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Title:Lebanon crisis 1982-84
Why does the American Legion use 1982-84 for eligibility in membership, yet most applications under OPM uses dates of hostilities for Lebanon as June 1983-1987? Israeli invasion and international intervention: 1982–84Main article: 1982 Lebanon WarAfter continued PLO-Israeli exchanges, Israel invaded Lebanon on June 6 in Operation Peace for Galilee. By June 15, Israeli units were entrenched outside Beirut and Yassir Arafat attempted through negotiations to evacuate the PLO. It is estimated[by whom?] that during the entire campaign, approximately 20,000 were killed on all sides, including many civilians. A multinational force composed of U.S. Marines, French, Italian units arrived to ensure the departure of the PLO and protect defenseless civilians. Nearly 15,000 Palestinian militants were evacuated by September 1.President Bashir Gemayel agreed to send troops from his Phalange militia into camps to clear out 2,000 PLO fighters. On September 14, Gemayel was assassinated. Phalangists entered the camps on September 16 at 6:00 PM and remained until the morning of September 19, massacring 700–800 Palestinians, according to official Israeli statistics, "none apparently members of any PLO unit". These are known as the Sabra and Shatila massacres. It is believed that the Phalangists considered it retaliation for Gemayel's assassination and for the Damour massacre which PLO fighters had committed earlier in a Christian town.Amine Gemayel succeeded his brother and focused on securing the withdrawal of Israeli and Syrian forces. A May 17, 1983, agreement among Lebanon, Israel, and the United States arranged an Israeli withdrawal conditional on the departure of Syrian troops. Syria opposed the agreement and declined to discuss the withdrawal of its troops, effectively stalemating further progress.In 1983 the IDF withdrew southward, and would remain only in the "security zone" until the year 2000. Explosion at the Marine barracks seen from afarIntense attacks against U.S. and Western interests, including two truck bombings of the US Embassy in 1983 and 1984 and the landmark attacks on the U.S. Marine and French parachute regiment barracks on October 23, 1983, led to an American withdrawal, while the virtual collapse of the Lebanese Army in February 1984 was a major blow to the government. On March 5 the Lebanese Government canceled the May 17 agreement and the Marines departed a few weeks later.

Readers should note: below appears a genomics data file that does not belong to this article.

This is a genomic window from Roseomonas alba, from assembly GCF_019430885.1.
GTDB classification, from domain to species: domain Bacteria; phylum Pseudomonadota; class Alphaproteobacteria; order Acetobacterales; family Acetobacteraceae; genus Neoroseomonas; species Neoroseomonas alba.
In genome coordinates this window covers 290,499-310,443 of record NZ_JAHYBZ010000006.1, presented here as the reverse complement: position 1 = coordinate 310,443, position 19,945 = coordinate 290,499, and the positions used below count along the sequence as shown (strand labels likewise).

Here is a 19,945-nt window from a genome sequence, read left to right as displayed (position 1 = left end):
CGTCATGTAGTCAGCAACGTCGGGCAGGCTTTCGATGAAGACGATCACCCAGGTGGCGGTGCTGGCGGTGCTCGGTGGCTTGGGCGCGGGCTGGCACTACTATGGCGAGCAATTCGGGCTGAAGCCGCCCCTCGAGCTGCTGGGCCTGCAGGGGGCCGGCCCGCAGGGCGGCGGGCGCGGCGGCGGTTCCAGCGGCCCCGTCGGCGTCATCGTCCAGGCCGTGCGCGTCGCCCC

Date Posted: 01/07/2012 08:09
I can't figure out why OPM uses 83-87 for their crazy windows of the Lebanon crisis. Look at this link, shows Marines in Lebanon 1982-84. Very good link and explanations of USMC role in Lebanon during this time frame. I think the American Legion has it right, (or congress or whatever) but don't understand the 83-87 version of those dates of hostilities used by most such as Illinois veteran preferance.
The link. Great link.......
The link. Great link.......
Date Posted:01/07/2012 08:16